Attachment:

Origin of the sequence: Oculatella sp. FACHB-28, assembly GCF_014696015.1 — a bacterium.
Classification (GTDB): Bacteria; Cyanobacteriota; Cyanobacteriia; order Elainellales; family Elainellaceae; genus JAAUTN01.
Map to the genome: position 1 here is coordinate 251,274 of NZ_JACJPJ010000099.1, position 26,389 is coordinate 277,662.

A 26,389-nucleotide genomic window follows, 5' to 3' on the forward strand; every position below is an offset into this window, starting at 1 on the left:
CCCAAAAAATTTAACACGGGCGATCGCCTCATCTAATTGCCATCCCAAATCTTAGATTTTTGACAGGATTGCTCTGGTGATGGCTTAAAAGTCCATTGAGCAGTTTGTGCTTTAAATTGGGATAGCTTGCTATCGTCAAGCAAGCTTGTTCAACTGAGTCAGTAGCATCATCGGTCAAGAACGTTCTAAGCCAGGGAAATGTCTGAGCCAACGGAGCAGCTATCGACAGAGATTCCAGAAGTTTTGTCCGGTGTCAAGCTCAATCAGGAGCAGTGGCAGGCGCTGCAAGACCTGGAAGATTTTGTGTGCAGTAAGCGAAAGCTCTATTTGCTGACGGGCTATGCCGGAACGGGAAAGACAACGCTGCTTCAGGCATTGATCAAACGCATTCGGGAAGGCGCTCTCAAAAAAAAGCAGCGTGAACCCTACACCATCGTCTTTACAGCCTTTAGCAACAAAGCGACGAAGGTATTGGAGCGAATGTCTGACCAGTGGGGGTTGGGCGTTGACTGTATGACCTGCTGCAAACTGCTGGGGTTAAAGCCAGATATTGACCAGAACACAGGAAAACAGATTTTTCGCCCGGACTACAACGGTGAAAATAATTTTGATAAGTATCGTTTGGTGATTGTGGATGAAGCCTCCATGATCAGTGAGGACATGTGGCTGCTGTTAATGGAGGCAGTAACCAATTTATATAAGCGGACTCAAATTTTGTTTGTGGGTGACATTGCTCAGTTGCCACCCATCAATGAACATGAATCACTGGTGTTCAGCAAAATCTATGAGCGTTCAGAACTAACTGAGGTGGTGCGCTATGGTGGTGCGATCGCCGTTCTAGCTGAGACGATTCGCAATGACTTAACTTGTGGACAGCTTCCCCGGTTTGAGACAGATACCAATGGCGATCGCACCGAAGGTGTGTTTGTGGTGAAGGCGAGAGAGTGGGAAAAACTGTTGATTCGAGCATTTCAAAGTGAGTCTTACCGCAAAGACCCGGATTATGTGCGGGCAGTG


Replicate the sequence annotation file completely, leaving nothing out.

Origin of the sequence: Oculatella sp. FACHB-28, assembly GCF_014696015.1 — a bacterium.
Classification (GTDB): Bacteria; Cyanobacteriota; Cyanobacteriia; order Elainellales; family Elainellaceae; genus JAAUTN01.
Map to the genome: position 1 here is coordinate 251,274 of NZ_JACJPJ010000099.1, position 26,389 is coordinate 277,662.

A 26,389-nucleotide genomic window follows, 5' to 3' on the forward strand; every position below is an offset into this window, starting at 1 on the left:
CCCAAAAAATTTAACACGGGCGATCGCCTCATCTAATTGCCATCCCAAATCTTAGATTTTTGACAGGATTGCTCTGGTGATGGCTTAAAAGTCCATTGAGCAGTTTGTGCTTTAAATTGGGATAGCTTGCTATCGTCAAGCAAGCTTGTTCAACTGAGTCAGTAGCATCATCGGTCAAGAACGTTCTAAGCCAGGGAAATGTCTGAGCCAACGGAGCAGCTATCGACAGAGATTCCAGAAGTTTTGTCCGGTGTCAAGCTCAATCAGGAGCAGTGGCAGGCGCTGCAAGACCTGGAAGATTTTGTGTGCAGTAAGCGAAAGCTCTATTTGCTGACGGGCTATGCCGGAACGGGAAAGACAACGCTGCTTCAGGCATTGATCAAACGCATTCGGGAAGGCGCTCTCAAAAAAAAGCAGCGTGAACCCTACACCATCGTCTTTACAGCCTTTAGCAACAAAGCGACGAAGGTATTGGAGCGAATGTCTGACCAGTGGGGGTTGGGCGTTGACTGTATGACCTGCTGCAAACTGCTGGGGTTAAAGCCAGATATTGACCAGAACACAGGAAAACAGATTTTTCGCCCGGACTACAACGGTGAAAATAATTTTGATAAGTATCGTTTGGTGATTGTGGATGAAGCCTCCATGATCAGTGAGGACATGTGGCTGCTGTTAATGGAGGCAGTAACCAATTTATATAAGCGGACTCAAATTTTGTTTGTGGGTGACATTGCTCAGTTGCCACCCATCAATGAACATGAATCACTGGTGTTCAGCAAAATCTATGAGCGTTCAGAACTAACTGAGGTGGTGCGCTATGGTGGTGCGATCGCCGTTCTAGCTGAGACGATTCGCAATGACTTAACTTGTGGACAGCTTCCCCGGTTTGAGACAGATACCAATGGCGATCGCACCGAAGGTGTGTTTGTGGTGAAGGCGAGAGAGTGGGAAAAACTGTTGATTCGAGCATTTCAAAGTGAGTCTTACCGCAAAGACCCGGATTATGTGCGGGCAGTG